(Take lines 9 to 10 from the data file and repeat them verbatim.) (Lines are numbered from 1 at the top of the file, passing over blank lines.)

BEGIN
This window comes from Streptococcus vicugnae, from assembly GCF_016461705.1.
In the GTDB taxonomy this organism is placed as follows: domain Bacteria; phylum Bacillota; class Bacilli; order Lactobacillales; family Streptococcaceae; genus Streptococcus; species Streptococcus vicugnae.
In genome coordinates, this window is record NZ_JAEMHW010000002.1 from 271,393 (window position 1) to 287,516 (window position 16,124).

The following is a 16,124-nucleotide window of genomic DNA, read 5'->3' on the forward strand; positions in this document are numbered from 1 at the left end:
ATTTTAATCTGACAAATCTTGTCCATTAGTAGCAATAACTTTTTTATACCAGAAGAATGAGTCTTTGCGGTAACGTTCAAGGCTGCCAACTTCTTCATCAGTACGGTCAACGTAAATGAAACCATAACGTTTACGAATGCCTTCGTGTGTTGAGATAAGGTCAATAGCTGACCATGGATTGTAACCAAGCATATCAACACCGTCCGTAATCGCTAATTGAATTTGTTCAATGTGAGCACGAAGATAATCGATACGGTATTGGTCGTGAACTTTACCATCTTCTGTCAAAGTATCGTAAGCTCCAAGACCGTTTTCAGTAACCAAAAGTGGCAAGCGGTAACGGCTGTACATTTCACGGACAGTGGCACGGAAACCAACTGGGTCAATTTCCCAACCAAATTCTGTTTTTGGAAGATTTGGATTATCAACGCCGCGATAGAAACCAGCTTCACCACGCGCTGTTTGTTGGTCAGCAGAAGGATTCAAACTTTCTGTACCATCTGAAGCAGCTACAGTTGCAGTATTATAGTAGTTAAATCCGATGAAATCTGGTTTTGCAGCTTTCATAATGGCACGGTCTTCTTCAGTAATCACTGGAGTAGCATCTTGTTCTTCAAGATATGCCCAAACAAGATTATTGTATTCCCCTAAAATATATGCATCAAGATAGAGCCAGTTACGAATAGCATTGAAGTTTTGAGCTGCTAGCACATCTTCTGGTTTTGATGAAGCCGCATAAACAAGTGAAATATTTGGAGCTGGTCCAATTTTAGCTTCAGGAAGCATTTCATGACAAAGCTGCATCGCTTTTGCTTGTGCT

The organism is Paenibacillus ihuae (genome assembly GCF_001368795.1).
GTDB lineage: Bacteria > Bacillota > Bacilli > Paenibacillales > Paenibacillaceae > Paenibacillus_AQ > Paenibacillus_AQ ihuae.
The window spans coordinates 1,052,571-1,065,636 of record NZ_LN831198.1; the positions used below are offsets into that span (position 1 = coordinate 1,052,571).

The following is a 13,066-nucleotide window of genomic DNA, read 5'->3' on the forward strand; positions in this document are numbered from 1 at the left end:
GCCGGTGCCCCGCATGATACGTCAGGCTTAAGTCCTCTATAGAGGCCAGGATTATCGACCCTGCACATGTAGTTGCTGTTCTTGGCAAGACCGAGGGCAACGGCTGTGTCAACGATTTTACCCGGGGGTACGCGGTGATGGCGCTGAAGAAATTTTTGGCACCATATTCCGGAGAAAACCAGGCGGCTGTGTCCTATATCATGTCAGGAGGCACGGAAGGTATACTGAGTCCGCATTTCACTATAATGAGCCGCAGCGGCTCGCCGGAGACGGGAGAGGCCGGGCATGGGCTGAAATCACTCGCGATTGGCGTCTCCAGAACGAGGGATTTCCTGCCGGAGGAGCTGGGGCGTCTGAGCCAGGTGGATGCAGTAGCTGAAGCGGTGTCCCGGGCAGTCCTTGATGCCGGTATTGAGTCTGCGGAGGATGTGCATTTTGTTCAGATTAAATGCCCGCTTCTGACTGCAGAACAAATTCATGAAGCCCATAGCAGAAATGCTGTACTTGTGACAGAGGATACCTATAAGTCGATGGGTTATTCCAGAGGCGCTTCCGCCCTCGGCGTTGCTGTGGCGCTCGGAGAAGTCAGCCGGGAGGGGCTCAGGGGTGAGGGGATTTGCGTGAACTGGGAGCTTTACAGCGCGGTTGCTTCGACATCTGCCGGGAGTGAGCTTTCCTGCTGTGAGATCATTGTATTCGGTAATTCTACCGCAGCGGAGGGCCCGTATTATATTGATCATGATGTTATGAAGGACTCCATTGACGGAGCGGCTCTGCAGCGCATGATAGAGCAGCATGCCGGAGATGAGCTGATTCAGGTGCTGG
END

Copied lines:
The following is a 13,066-nucleotide window of genomic DNA, read 5'->3' on the forward strand; positions in this document are numbered from 1 at the left end:
GCCGGTGCCCCGCATGATACGTCAGGCTTAAGTCCTCTATAGAGGCCAGGATTATCGACCCTGCACATGTAGTTGCTGTTCTTGGCAAGACCGAGGGCAACGGCTGTGTCAACGATTTTACCCGGGGGTACGCGGTGATGGCGCTGAAGAAATTTTTGGCACCATATTCCGGAGAAAACCAGGCGGCTGTGTCCTATATCATGTCAGGAGGCACGGAAGGTATACTGAGTCCGCATTTCACTATAATGAGCCGCAGCGGCTCGCCGGAGACGGGAGAGGCCGGGCATGGGCTGAAATCACTCGCGATTGGCGTCTCCAGAACGAGGGATTTCCTGCCGGAGGAGCTGGGGCGTCTGAGCCAGGTGGATGCAGTAGCTGAAGCGGTGTCCCGGGCAGTCCTTGATGCCGGTATTGAGTCTGCGGAGGATGTGCATTTTGTTCAGATTAAATGCCCGCTTCTGACTGCAGAACAAATTCATGAAGCCCATAGCAGAAATGCTGTACTTGTGACAGAGGATACCTATAAGTCGATGGGTTATTCCAGAGGCGCTTCCGCCCTCGGCGTTGCTGTGGCGCTCGGAGAAGTCAGCCGGGAGGGGCTCAGGGGTGAGGGGATTTGCGTGAACTGGGAGCTTTACAGCGCGGTTGCTTCGACATCTGCCGGGAGTGAGCTTTCCTGCTGTGAGATCATTGTATTCGGTAATTCTACCGCAGCGGAGGGCCCGTATTATATTGATCATGATGTTATGAAGGACTCCATTGACGGAGCGGCTCTGCAGCGCATGATAGAGCAGCATGCCGGAGATGAGCTGATTCAGGTGCTGG